However, we need to push this reasoning to the side – membership of the Euro cannot be sold on fear alone. What can the Euro’s long-term future be if its main justification is that countries have no alternative and are trapped? Fostering resentment of a currency amongst the people who use it is not a way to secure its future.
There is a positive case which can and must be made for both the success of the Euro and its future. The evidence shows that the Euro has enabled significant growth throughout the Union which has been maintained even after the declines of the last few years. Of course some of the countries who have benefitted the most have been rather reluctant to acknowledge the Euro’s role.
In Ireland the story is even clearer. As I said in the House before, For example, a study released in December by ESRI and Trinity researchers concluded that the adoption of the Euro has had a significant and positive impact on our exports to all regions which has increased over time. They showed how it has given a boost in markets which ranges from 30 to 60%. Given the centrality of exports to our economy this is by itself a very powerful argument for saving the Euro.
Without the Euro, our already too high unemployment would be dramatically higher.
The Ratification Agenda
The key part of securing the people’s support for European treaties has been work to provide clear reassurance on legitimate areas of concern. In each ratification process additional measures have been adopted which go beyond the core text.
These measures are never enough to satisfy Europe’s opponents – they see a conspiracy in everything. They don’t care what arguments they use or who the work with. This is how in the Nice referendum for example, you could end up with a situation where leftwing groups and Youth Defence could sit down under the coordination of Anthony Coughlan to discuss how to help each other.
Where they always get caught out is that they never change their arguments to reflect the proposals before the people. In the first Lisbon Treaty they said Ireland’s loss of a Commissioner was fundamental, in the revised proposal they said the retention of a Commissioner was irrelevant.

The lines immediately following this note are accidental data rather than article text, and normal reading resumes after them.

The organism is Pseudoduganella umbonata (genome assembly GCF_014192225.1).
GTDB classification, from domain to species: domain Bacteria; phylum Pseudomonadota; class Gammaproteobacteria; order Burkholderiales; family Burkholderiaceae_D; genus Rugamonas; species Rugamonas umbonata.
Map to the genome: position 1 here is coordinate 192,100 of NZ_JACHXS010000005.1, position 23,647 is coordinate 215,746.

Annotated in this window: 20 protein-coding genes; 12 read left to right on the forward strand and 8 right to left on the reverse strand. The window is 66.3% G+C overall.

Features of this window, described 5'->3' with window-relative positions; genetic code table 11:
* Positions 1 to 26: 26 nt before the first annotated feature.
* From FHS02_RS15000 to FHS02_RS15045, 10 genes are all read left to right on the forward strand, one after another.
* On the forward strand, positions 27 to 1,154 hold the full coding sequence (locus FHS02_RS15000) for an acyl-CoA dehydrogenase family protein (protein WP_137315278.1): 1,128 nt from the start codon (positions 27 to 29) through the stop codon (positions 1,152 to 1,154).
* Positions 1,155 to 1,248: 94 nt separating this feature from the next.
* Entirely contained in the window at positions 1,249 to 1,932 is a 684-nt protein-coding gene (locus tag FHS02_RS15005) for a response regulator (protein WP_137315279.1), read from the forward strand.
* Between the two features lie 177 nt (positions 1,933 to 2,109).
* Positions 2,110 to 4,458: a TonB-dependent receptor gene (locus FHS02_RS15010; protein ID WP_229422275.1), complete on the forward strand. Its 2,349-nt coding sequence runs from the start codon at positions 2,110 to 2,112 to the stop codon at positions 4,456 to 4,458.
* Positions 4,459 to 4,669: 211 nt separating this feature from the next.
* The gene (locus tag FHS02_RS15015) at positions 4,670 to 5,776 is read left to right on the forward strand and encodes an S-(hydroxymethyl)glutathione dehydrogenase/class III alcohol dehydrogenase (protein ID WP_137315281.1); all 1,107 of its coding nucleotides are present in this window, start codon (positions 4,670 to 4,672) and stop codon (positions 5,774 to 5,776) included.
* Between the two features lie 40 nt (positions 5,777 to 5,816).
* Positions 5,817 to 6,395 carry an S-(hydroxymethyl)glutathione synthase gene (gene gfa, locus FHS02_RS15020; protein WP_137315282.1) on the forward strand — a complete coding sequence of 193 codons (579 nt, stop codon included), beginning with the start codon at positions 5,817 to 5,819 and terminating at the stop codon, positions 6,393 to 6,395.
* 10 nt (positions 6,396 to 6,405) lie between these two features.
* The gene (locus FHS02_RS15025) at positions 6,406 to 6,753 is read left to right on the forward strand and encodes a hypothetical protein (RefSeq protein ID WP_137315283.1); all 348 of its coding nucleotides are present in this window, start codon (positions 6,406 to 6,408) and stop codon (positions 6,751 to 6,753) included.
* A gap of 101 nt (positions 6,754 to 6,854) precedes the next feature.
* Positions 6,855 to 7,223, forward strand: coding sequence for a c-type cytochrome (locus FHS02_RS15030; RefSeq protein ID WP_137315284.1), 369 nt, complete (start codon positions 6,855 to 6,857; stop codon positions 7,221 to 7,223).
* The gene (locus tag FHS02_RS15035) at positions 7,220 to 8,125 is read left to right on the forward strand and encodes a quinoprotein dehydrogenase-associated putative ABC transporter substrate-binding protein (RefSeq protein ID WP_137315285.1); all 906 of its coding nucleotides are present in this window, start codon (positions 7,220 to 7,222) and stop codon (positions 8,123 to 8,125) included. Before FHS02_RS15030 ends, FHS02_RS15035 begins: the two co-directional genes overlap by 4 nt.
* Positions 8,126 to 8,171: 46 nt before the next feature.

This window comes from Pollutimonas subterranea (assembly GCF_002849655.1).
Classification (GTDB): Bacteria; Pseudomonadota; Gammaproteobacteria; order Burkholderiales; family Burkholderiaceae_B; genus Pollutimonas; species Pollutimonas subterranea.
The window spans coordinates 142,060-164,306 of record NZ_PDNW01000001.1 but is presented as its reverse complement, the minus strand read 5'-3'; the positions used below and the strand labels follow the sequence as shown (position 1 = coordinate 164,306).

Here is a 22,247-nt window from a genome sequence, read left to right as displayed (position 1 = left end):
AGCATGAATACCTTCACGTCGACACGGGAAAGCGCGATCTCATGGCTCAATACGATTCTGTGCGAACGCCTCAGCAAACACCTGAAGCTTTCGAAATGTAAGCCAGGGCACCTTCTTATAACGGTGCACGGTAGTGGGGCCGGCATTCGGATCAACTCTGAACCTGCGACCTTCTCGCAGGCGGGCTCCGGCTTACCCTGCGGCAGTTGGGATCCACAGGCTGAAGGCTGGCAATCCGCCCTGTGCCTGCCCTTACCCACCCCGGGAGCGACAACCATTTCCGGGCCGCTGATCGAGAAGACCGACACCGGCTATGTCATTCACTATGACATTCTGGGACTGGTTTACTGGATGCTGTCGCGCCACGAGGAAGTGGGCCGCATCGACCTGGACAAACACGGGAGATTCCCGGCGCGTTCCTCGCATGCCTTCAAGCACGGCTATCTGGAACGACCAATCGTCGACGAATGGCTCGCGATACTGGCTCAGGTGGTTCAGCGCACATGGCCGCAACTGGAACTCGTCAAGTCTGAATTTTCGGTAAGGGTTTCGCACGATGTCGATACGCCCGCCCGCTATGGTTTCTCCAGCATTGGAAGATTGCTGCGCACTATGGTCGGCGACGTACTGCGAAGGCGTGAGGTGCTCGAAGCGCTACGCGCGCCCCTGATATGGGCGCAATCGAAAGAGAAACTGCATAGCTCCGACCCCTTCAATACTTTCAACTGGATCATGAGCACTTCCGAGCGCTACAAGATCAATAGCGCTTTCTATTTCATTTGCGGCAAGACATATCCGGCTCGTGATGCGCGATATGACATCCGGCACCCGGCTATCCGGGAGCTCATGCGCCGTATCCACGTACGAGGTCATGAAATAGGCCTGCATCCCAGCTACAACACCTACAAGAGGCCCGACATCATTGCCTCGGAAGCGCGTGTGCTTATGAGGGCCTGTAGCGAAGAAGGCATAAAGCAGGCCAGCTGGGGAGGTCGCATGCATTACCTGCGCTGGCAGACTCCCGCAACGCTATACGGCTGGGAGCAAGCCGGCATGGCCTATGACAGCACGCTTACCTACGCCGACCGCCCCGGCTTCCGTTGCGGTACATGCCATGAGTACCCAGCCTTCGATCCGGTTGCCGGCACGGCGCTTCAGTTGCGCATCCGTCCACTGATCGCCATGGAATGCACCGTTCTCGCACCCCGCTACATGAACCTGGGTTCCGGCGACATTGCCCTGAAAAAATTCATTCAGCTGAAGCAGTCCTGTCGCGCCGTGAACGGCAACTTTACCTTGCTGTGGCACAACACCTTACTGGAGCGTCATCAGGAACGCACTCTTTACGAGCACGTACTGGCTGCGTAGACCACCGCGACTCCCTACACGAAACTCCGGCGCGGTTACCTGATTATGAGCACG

After the 2008 referendum I face quite an amount of pressure to try and find a way of avoiding a referendum. I rejected this and secured agreement to engage with the people and reflect their views in a significantly revised proposal.
It is not true that the Yes vote always declines during a campaign. As we saw then, it can actually increase if the people are properly engaged.
Sinn Fein and others are trying to sell the idea that the claims about jobs in the last referendum have been proven false. This is nonsense. Ireland has too high unemployment, but it would be much higher if we had rejected the revised Lisbon referendum. Unlike Sinn Fein and others here I have actually spent a lot of time talking to major investors in Ireland. Every single one of them said to me that investment in Ireland would be lower if we stepped-away from the tradition of joining with the advances of the European Union.
Deputy Adams came in here a few months ago and made the incredible claim that his party had been right about Europe for 40 years.
Frankly, if you want to attack others for their claims during referendums, maybe you could tell us where the nuclear missiles are that you said would be rumbling down O’Connell Street? Where is the conscription that you have spent 40 years telling us was around the corner? Where is there a single major employer who says they’ll hire more people if we oppose Europe?
Having wasted months, the government needs today to commit to a programme of real, non-partisan, engagement with the public. They need to put aside the aggressive politics which they have introduced into to European debates and start a genuine engagement with other pro-Europe parties and the public as a whole.